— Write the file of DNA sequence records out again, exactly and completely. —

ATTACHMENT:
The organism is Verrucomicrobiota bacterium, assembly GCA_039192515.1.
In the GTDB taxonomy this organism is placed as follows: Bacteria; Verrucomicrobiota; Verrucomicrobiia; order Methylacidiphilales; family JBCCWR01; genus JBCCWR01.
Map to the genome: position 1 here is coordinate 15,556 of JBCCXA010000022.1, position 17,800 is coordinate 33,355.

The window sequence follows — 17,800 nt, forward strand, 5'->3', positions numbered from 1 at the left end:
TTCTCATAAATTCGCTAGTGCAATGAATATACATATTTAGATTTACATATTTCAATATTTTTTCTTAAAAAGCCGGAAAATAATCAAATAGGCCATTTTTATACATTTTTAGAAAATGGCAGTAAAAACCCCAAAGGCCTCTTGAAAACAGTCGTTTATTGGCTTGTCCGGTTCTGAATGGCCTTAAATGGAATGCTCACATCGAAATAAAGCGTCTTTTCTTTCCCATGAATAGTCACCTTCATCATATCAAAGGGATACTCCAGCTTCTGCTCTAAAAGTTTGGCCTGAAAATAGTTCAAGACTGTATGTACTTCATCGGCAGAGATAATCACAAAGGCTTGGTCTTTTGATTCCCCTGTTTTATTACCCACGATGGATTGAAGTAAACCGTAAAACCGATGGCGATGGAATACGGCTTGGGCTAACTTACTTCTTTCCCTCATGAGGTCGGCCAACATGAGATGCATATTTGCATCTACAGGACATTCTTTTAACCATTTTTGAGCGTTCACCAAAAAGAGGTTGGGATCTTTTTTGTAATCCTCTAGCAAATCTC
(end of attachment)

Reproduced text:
The organism is Verrucomicrobiota bacterium, assembly GCA_039192515.1.
In the GTDB taxonomy this organism is placed as follows: Bacteria; Verrucomicrobiota; Verrucomicrobiia; order Methylacidiphilales; family JBCCWR01; genus JBCCWR01.
Map to the genome: position 1 here is coordinate 15,556 of JBCCXA010000022.1, position 17,800 is coordinate 33,355.

The window sequence follows — 17,800 nt, forward strand, 5'->3', positions numbered from 1 at the left end:
TTCTCATAAATTCGCTAGTGCAATGAATATACATATTTAGATTTACATATTTCAATATTTTTTCTTAAAAAGCCGGAAAATAATCAAATAGGCCATTTTTATACATTTTTAGAAAATGGCAGTAAAAACCCCAAAGGCCTCTTGAAAACAGTCGTTTATTGGCTTGTCCGGTTCTGAATGGCCTTAAATGGAATGCTCACATCGAAATAAAGCGTCTTTTCTTTCCCATGAATAGTCACCTTCATCATATCAAAGGGATACTCCAGCTTCTGCTCTAAAAGTTTGGCCTGAAAATAGTTCAAGACTGTATGTACTTCATCGGCAGAGATAATCACAAAGGCTTGGTCTTTTGATTCCCCTGTTTTATTACCCACGATGGATTGAAGTAAACCGTAAAACCGATGGCGATGGAATACGGCTTGGGCTAACTTACTTCTTTCCCTCATGAGGTCGGCCAACATGAGATGCATATTTGCATCTACAGGACATTCTTTTAACCATTTTTGAGCGTTCACCAAAAAGAGGTTGGGATCTTTTTTGTAATCCTCTAGCAAATCTC